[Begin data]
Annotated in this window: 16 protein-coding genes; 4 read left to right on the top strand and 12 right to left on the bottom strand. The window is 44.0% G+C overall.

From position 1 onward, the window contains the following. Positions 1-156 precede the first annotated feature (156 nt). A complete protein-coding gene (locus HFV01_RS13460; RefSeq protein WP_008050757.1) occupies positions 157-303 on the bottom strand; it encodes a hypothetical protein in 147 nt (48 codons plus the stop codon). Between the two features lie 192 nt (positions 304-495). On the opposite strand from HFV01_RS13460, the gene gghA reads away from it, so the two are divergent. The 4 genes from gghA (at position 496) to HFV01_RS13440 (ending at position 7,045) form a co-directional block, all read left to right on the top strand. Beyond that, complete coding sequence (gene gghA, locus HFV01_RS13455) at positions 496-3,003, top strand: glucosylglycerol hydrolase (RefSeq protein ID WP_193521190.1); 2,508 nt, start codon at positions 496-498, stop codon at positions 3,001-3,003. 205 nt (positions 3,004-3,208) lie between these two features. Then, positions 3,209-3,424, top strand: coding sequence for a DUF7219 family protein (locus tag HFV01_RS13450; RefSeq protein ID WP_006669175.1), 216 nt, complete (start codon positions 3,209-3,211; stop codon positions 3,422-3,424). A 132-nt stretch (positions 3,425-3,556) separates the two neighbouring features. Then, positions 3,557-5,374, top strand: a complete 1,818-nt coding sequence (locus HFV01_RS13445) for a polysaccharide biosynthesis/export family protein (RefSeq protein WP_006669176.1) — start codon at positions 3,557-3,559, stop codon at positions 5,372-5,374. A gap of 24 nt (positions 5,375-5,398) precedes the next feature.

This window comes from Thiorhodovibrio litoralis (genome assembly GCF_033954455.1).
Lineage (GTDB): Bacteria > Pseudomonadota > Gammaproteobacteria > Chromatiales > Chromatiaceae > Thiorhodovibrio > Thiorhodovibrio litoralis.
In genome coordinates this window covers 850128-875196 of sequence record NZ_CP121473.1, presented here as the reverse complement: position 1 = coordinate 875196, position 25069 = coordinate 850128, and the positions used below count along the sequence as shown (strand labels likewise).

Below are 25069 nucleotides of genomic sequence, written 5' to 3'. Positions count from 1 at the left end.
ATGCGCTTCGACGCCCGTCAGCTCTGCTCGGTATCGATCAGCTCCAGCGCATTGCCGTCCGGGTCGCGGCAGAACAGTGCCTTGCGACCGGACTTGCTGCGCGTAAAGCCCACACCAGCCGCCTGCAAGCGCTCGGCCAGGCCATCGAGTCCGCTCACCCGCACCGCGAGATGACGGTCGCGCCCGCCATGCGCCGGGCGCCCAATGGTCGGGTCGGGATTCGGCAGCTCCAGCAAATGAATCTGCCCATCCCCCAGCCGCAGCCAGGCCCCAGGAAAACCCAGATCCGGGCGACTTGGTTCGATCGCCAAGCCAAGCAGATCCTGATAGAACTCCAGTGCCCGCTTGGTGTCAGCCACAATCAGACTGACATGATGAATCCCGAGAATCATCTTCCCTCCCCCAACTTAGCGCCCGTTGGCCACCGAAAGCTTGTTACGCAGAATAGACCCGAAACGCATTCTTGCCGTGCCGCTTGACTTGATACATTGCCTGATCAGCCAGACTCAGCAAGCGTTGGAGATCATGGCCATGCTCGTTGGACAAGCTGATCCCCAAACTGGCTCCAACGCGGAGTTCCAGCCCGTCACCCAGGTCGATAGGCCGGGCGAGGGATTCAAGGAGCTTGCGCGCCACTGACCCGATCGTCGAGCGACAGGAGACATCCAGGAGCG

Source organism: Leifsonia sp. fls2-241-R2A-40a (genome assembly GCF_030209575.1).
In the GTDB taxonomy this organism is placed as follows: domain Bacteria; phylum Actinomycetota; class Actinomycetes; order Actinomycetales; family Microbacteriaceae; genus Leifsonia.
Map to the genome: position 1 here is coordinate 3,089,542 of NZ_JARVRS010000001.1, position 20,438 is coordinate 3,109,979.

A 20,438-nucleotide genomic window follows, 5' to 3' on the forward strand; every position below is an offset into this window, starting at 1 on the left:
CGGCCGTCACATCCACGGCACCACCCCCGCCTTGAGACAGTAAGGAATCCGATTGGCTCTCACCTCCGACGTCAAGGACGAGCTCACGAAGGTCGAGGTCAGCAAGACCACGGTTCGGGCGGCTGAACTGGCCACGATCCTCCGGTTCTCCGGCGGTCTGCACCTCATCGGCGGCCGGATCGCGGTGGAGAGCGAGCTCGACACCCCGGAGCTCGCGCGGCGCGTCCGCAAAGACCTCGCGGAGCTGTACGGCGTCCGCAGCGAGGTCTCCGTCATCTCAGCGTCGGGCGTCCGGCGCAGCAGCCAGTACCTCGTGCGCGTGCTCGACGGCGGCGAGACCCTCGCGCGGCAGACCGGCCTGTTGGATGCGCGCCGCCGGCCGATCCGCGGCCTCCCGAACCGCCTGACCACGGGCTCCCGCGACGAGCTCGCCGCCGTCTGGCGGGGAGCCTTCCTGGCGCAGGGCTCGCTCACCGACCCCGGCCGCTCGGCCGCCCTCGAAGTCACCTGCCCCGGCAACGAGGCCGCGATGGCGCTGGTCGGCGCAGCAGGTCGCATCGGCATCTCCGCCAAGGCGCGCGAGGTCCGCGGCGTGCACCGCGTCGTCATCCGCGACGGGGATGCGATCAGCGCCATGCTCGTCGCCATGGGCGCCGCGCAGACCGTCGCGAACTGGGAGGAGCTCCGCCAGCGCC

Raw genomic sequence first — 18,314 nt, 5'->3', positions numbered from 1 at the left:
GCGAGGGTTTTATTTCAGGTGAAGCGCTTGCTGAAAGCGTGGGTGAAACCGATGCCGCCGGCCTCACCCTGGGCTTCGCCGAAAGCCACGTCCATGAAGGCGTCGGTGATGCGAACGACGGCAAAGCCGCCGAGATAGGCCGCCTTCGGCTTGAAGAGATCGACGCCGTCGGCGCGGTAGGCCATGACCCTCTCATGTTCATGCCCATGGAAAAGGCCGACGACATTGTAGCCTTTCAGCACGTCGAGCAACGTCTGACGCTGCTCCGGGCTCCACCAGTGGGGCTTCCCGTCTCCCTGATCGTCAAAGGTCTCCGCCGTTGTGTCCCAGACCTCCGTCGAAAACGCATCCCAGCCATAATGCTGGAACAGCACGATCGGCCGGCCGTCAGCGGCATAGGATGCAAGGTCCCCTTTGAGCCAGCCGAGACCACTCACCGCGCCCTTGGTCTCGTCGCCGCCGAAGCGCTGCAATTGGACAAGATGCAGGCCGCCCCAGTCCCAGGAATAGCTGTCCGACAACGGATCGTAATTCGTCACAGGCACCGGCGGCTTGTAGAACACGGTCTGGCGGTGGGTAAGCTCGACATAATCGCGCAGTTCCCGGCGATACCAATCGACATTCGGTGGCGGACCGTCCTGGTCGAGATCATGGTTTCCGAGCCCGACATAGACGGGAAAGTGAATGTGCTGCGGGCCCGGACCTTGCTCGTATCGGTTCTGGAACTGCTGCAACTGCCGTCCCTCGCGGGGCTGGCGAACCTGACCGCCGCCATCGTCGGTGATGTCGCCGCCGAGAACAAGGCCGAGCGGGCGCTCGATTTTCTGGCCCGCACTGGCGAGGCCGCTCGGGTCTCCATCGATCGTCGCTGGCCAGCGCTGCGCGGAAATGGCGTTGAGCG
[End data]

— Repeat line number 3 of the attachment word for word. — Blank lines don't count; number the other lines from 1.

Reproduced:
This window comes from Thiorhodovibrio litoralis (genome assembly GCF_033954455.1).